Our Fosters are our life line! Care for one of our dogs temporarily and make a difference that lasts a lifetime.
Dog by Dog
Bill Foundation is a Los Angeles-based 501c3 non-profit Animal Rescue.
Here and now, we rescue as many dogs as possible to alleviate the suffering of those abandoned in shelters or on the street. We strive to provide the highest standard of vet care and training until our dogs are adopted into stable safe loving homes. Since receiving our non-profit status and beginning operation in May 2000, Bill Foundation has rescued and placed over 2200 dogs and counting.
In the beginning there was Bill, a 10-month-old Golden Retriever and Lab mix Jo and Peter Forman found starving and filthy, foraging in a trash can in August 1988. For ten years, Bill was a part of the Forman's family. He brought laughter, joy and the kind of wonderful companionship that only a dog can provide. When Bill lost his battle to cancer in 1998, the Forman's resolved to honor his memory by working to save other dogs like Bill who deserve a second chance at life. It was shortly after that the Bill Foundation was born.
BIll Foundation does not have an endowment, nor do we receive any funding from any city, county, state or federal sources. We rely solely on donations to continue our mission to rescue, rehabilitate and place at risk dogs. Every dollar contributed brings us closer to the day when no dog is left behind. Your contributions directly support the rescue, care and placement of our dogs. With your tax deductible donation, we can continue this life-saving work.
Seeing unlikely pairs of animals becoming the best of friends is a great sight to see. Animals have no prejudice, and they seem to have close friendships with anyone they interact with, from humans to...
Heat stroke can happen easier than you think! Please be mindful that some dogs are even more sensitive to the heat than other dogs.
Los Angeles, August 15, 2016 - When it is hot for you, it is even hotter for your furry friend. Dogs and cats do not sweat through their skin. They cool themselves by panting or rapid breathing, which means animals must work extra hard to stay cool.
Too much heat can be extremely dangerous or even fatal for them. If your best friend has a shorter nose, like Persian cats and Bulldogs, they are more susceptible to heatstroke than breeds with longer noses.
If your dog or cat begins very rapid, noisy breathing, has trouble swallowing, and looks very distressed, they could be having a heatstroke. Heatstroke is an emergency. Get the animal out of the heat. Apply cold, wet towels to the back of the head. Place cold packs wrapped in towels or plain wet towels between the back legs and on the belly. Cool off your pet and then take them to the veterinarian immediately.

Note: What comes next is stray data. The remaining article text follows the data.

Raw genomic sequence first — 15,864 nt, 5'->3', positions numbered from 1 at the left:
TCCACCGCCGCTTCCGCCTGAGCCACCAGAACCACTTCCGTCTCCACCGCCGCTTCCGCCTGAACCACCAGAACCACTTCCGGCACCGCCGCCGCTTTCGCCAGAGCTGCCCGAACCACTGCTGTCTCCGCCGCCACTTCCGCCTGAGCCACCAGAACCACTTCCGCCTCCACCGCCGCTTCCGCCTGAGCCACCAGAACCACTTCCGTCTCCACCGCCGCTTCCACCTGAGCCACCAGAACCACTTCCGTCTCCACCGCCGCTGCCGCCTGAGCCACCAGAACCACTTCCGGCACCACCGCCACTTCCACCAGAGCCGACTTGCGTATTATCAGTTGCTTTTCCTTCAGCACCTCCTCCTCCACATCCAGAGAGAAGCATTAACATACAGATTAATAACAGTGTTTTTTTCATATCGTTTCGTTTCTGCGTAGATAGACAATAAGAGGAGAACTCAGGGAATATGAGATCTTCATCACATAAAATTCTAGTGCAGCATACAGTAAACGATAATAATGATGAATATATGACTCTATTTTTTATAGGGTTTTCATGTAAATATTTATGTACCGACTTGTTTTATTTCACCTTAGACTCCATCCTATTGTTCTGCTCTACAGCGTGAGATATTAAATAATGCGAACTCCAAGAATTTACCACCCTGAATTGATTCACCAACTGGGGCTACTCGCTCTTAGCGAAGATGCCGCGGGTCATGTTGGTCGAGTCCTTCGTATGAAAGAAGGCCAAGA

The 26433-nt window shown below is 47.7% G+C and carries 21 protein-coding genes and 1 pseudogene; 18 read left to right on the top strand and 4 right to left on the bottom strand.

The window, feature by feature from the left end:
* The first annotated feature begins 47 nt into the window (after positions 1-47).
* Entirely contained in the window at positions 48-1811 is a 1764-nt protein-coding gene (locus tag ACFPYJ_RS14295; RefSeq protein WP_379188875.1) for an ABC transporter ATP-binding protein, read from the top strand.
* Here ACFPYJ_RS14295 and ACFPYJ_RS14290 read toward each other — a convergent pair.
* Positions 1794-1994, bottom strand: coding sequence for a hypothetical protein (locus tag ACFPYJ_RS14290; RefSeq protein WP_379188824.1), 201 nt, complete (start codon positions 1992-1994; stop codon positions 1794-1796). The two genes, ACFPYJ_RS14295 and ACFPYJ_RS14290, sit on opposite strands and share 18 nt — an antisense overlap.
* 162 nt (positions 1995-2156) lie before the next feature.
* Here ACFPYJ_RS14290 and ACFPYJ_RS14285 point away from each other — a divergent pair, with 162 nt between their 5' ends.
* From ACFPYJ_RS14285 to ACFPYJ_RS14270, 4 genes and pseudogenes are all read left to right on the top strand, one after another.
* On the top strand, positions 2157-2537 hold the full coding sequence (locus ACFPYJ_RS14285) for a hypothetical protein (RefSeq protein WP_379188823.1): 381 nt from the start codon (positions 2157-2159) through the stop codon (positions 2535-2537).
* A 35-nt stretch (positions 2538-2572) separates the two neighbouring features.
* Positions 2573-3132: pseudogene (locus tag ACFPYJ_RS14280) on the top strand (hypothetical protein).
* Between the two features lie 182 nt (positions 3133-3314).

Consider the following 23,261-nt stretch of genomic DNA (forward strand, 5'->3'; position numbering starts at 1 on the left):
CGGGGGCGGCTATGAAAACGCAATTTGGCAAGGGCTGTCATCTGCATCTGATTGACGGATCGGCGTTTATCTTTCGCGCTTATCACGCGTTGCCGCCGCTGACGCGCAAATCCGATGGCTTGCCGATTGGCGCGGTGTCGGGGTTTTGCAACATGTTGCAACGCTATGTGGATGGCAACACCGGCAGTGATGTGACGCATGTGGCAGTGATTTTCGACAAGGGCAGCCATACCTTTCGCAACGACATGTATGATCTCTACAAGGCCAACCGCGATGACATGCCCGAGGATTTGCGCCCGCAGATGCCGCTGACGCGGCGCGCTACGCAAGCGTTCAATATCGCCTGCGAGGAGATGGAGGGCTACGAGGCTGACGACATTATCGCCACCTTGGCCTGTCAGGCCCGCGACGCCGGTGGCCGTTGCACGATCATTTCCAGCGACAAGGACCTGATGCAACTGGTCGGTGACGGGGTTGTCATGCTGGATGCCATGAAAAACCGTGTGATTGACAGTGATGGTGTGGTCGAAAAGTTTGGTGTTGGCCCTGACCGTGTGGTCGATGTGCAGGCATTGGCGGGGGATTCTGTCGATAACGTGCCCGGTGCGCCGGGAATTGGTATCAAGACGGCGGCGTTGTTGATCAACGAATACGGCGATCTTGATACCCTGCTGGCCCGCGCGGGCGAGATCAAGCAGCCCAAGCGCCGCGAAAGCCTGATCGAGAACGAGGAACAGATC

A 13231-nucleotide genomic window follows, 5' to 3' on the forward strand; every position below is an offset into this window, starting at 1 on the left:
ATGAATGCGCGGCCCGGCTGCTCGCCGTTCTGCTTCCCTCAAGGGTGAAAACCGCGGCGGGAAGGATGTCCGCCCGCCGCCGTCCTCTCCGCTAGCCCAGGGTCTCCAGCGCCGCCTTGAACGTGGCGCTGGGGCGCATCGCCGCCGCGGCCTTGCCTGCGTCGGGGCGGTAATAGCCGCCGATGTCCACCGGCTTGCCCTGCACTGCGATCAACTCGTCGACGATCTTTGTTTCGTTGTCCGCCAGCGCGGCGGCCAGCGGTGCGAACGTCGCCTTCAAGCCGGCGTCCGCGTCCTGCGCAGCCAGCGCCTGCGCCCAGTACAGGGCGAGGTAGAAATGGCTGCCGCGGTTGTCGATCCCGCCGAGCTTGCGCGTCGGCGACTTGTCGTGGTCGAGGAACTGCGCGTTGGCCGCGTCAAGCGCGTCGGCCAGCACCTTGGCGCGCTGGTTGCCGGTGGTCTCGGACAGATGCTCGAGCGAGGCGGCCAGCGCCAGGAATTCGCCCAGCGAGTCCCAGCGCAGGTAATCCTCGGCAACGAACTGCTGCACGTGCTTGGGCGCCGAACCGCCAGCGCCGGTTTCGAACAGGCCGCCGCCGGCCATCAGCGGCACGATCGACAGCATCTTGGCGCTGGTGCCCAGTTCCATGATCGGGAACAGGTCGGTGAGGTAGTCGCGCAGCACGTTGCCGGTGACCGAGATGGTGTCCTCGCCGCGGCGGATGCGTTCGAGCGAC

The best plan is to keep your dog and cat protected from the hot weather. Here are some pet safety reminders: Give your pet extra water Always make sure that your dog or cat has plenty of fresh water to drink. A bucket that holds a gallon or more of water will stay cool longer than water in a shallow pan. Some dogs consider ice cubes a treat, and you can add a few to the water bowl. Offer your dog a wading pool Dogs who love the water, enjoy walking through or even lying in a child's pool with cool water. Never leave your pet alone inside a car If your pet cannot go inside at every stop with you, they are safer at home on hot days. Car interiors heat very quickly, even with the windows open. If it is 90 degrees out, temperatures can top 160 degrees faster than you can walk around the block. In fact, it's against the law to leave an animal in a vehicle if doing so endangers the health or well-being of the animal. Walk your dog in the morning or evening The intense heat of the afternoon can overwhelm you and your dog. Early morning and evening walks when it's typically cooler outside will be more comfortable for you both. Avoid hot ground surfaces While walking your dog outdoors, play particular attention to the pavement, sidewalks or sand. Check the temperature with your hand, if it's too hot to touch then it's too hot for your dog's paws. Don't leave your pet outdoors for a long time If your dog has to be left outdoors for awhile, make sure they have plenty of access to shade such as trees, a covered patio or cool spot under the porch. Dark coated pets absorb heat. Lighter coated pets, especially white ones, are at higher risk for skin cancer and they are more susceptible to sunburn. Care for your pet's coat Longer coated dogs and cats who are brushed regularly have natural insulation from the heat. However, if the coat has gotten matted, a summer clip will make your buddy much more comfortable. Remember, newly clipped animals can be sunburned. Companion animals want to be with you. They will be safer and cooler inside with you, where they can spend their time doing what they do best: being your best friend. ... See MoreSee Less